Journal Special Issue
FDI to Developing Countries

the Unfinished Agenda

As one of globalisation's most visible dimensions, foreign direct investment (FDI) is central to the prospects for developing countries in the world economy. Key issues include the direction of causation between FDI and growth, the potential role of the new information and communication technologies in attracting FDI flows (as well as the role of FDI in building such infrastructure), the process of skill acquisition associated with FDI, and the specific problems that Africa faces in attracting more FDI. Achievement of the Millennium Development Goals requires very fast growth in output and employment if global poverty is to be halved, and FDI could play a very positive role if its development benefits are maximised.

Table of contents
  1. Introduction and Overview
    Tony Addison, Basudeb Guha-Khasnobis, George Mavrotas
  2. FDI and Growth: What Causes What?
    Abdur Chowdhury, George Mavrotas
    More Working Paper | FDI and Growth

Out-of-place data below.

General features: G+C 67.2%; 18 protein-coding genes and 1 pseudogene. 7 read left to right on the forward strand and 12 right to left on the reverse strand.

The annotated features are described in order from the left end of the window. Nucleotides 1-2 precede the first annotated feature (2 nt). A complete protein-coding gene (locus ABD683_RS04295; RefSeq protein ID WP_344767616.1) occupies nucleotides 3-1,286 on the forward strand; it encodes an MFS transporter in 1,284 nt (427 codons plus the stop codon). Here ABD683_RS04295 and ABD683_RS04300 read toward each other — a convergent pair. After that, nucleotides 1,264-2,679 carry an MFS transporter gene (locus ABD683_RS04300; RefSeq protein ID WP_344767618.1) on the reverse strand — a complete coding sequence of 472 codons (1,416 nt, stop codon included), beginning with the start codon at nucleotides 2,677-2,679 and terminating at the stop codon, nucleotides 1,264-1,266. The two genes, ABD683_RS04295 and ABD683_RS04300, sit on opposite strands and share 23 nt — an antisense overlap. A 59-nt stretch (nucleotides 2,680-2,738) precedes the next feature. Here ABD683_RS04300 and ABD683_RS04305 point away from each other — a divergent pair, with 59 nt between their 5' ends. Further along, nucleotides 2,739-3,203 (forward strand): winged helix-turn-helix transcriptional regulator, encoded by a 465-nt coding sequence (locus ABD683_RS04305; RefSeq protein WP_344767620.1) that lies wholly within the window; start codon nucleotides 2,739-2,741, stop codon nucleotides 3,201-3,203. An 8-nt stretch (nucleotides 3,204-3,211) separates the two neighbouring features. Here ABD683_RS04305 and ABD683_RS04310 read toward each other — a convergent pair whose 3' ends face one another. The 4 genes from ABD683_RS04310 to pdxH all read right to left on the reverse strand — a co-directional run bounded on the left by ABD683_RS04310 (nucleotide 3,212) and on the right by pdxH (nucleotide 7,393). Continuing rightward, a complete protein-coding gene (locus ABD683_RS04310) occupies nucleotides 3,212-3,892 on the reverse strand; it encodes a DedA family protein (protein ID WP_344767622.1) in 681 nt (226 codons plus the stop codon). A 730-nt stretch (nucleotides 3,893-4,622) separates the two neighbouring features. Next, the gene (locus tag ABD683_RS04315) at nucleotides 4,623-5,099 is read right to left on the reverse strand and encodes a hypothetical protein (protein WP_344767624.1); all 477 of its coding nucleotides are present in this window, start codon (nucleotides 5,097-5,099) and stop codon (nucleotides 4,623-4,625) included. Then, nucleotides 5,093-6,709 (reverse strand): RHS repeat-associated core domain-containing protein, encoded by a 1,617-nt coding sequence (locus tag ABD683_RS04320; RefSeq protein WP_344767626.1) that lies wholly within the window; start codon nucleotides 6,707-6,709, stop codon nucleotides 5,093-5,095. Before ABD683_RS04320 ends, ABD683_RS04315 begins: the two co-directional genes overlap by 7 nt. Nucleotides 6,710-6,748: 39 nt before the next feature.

3. On the Causal Links Between FDI and Growth in Developing Countries
    Henrik Hansen, John Rand
    More Working Paper | On the Causal Links between FDI and Growth in Developing Countries
  4. The Causal Relationship Between Information and Communication Technology and Foreign Direct Investment
    Roghieh Gholami, Sang-Yong Lee, Almas Heshmati
    More Working Paper | The Causal Relationship between ICT and FDI
  5. Foreign Direct Investment in Africa: The Role of Natural Resources, Market Size, Government Policy, Institutions and Political Instability
    Elizabeth Asiedu
    More Working Paper | Foreign Direct Investment in Africa
  6. Economic Reform, Skill Formation and Foreign Capital
    Saibal Kar, Basudeb Guha-Khasnobis
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